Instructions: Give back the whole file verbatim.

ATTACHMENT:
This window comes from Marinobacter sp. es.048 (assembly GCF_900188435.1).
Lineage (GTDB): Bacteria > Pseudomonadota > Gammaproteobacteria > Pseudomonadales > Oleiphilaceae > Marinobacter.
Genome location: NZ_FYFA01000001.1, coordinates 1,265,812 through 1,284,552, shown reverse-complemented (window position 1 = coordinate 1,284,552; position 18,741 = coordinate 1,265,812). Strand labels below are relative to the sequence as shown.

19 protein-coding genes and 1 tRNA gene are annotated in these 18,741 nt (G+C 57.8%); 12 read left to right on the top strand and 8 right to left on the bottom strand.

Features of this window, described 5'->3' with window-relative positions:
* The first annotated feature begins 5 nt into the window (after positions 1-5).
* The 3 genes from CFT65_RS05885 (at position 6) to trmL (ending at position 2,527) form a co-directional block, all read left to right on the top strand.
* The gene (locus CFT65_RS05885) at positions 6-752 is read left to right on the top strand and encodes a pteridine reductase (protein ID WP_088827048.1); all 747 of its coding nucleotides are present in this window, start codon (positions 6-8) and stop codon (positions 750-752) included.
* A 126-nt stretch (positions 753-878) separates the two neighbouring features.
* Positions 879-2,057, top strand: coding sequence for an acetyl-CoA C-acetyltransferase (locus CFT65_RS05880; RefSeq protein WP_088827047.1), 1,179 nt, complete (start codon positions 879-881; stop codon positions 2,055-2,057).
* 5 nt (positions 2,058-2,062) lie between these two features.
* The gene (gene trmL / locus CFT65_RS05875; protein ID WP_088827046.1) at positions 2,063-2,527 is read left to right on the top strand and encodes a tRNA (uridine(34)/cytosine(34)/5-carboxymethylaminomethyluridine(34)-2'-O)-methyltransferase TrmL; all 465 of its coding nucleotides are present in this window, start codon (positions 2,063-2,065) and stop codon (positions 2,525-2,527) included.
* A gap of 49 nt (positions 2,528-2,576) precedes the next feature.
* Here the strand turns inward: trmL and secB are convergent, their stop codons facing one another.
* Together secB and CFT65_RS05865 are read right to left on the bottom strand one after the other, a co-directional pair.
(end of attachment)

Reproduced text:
This window comes from Marinobacter sp. es.048 (assembly GCF_900188435.1).
Lineage (GTDB): Bacteria > Pseudomonadota > Gammaproteobacteria > Pseudomonadales > Oleiphilaceae > Marinobacter.
Genome location: NZ_FYFA01000001.1, coordinates 1,265,812 through 1,284,552, shown reverse-complemented (window position 1 = coordinate 1,284,552; position 18,741 = coordinate 1,265,812). Strand labels below are relative to the sequence as shown.

19 protein-coding genes and 1 tRNA gene are annotated in these 18,741 nt (G+C 57.8%); 12 read left to right on the top strand and 8 right to left on the bottom strand.

Features of this window, described 5'->3' with window-relative positions:
* The first annotated feature begins 5 nt into the window (after positions 1-5).
* The 3 genes from CFT65_RS05885 (at position 6) to trmL (ending at position 2,527) form a co-directional block, all read left to right on the top strand.
* The gene (locus CFT65_RS05885) at positions 6-752 is read left to right on the top strand and encodes a pteridine reductase (protein ID WP_088827048.1); all 747 of its coding nucleotides are present in this window, start codon (positions 6-8) and stop codon (positions 750-752) included.
* A 126-nt stretch (positions 753-878) separates the two neighbouring features.
* Positions 879-2,057, top strand: coding sequence for an acetyl-CoA C-acetyltransferase (locus CFT65_RS05880; RefSeq protein WP_088827047.1), 1,179 nt, complete (start codon positions 879-881; stop codon positions 2,055-2,057).
* 5 nt (positions 2,058-2,062) lie between these two features.
* The gene (gene trmL / locus CFT65_RS05875; protein ID WP_088827046.1) at positions 2,063-2,527 is read left to right on the top strand and encodes a tRNA (uridine(34)/cytosine(34)/5-carboxymethylaminomethyluridine(34)-2'-O)-methyltransferase TrmL; all 465 of its coding nucleotides are present in this window, start codon (positions 2,063-2,065) and stop codon (positions 2,525-2,527) included.
* A gap of 49 nt (positions 2,528-2,576) precedes the next feature.
* Here the strand turns inward: trmL and secB are convergent, their stop codons facing one another.
* Together secB and CFT65_RS05865 are read right to left on the bottom strand one after the other, a co-directional pair.